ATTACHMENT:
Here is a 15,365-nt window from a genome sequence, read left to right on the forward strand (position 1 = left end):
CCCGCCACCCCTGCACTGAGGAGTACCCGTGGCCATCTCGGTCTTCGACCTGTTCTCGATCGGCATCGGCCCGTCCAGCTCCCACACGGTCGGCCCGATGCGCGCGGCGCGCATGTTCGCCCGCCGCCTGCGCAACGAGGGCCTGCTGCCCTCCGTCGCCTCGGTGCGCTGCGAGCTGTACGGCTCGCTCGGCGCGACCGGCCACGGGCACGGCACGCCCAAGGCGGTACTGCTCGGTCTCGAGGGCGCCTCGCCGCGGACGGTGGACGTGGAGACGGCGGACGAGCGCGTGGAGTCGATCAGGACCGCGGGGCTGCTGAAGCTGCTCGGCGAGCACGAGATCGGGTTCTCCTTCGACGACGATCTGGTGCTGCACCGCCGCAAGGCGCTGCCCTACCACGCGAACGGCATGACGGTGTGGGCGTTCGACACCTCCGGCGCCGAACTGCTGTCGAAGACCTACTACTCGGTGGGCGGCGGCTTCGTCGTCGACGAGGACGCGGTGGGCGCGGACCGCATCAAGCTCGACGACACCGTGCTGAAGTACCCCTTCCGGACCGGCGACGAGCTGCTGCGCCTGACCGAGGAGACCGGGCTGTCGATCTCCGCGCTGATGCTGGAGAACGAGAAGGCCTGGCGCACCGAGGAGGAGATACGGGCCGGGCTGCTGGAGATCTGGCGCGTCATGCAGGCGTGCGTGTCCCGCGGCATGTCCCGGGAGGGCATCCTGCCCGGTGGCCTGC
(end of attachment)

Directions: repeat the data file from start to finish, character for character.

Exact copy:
Here is a 15,365-nt window from a genome sequence, read left to right on the forward strand (position 1 = left end):
CCCGCCACCCCTGCACTGAGGAGTACCCGTGGCCATCTCGGTCTTCGACCTGTTCTCGATCGGCATCGGCCCGTCCAGCTCCCACACGGTCGGCCCGATGCGCGCGGCGCGCATGTTCGCCCGCCGCCTGCGCAACGAGGGCCTGCTGCCCTCCGTCGCCTCGGTGCGCTGCGAGCTGTACGGCTCGCTCGGCGCGACCGGCCACGGGCACGGCACGCCCAAGGCGGTACTGCTCGGTCTCGAGGGCGCCTCGCCGCGGACGGTGGACGTGGAGACGGCGGACGAGCGCGTGGAGTCGATCAGGACCGCGGGGCTGCTGAAGCTGCTCGGCGAGCACGAGATCGGGTTCTCCTTCGACGACGATCTGGTGCTGCACCGCCGCAAGGCGCTGCCCTACCACGCGAACGGCATGACGGTGTGGGCGTTCGACACCTCCGGCGCCGAACTGCTGTCGAAGACCTACTACTCGGTGGGCGGCGGCTTCGTCGTCGACGAGGACGCGGTGGGCGCGGACCGCATCAAGCTCGACGACACCGTGCTGAAGTACCCCTTCCGGACCGGCGACGAGCTGCTGCGCCTGACCGAGGAGACCGGGCTGTCGATCTCCGCGCTGATGCTGGAGAACGAGAAGGCCTGGCGCACCGAGGAGGAGATACGGGCCGGGCTGCTGGAGATCTGGCGCGTCATGCAGGCGTGCGTGTCCCGCGGCATGTCCCGGGAGGGCATCCTGCCCGGTGGCCTGC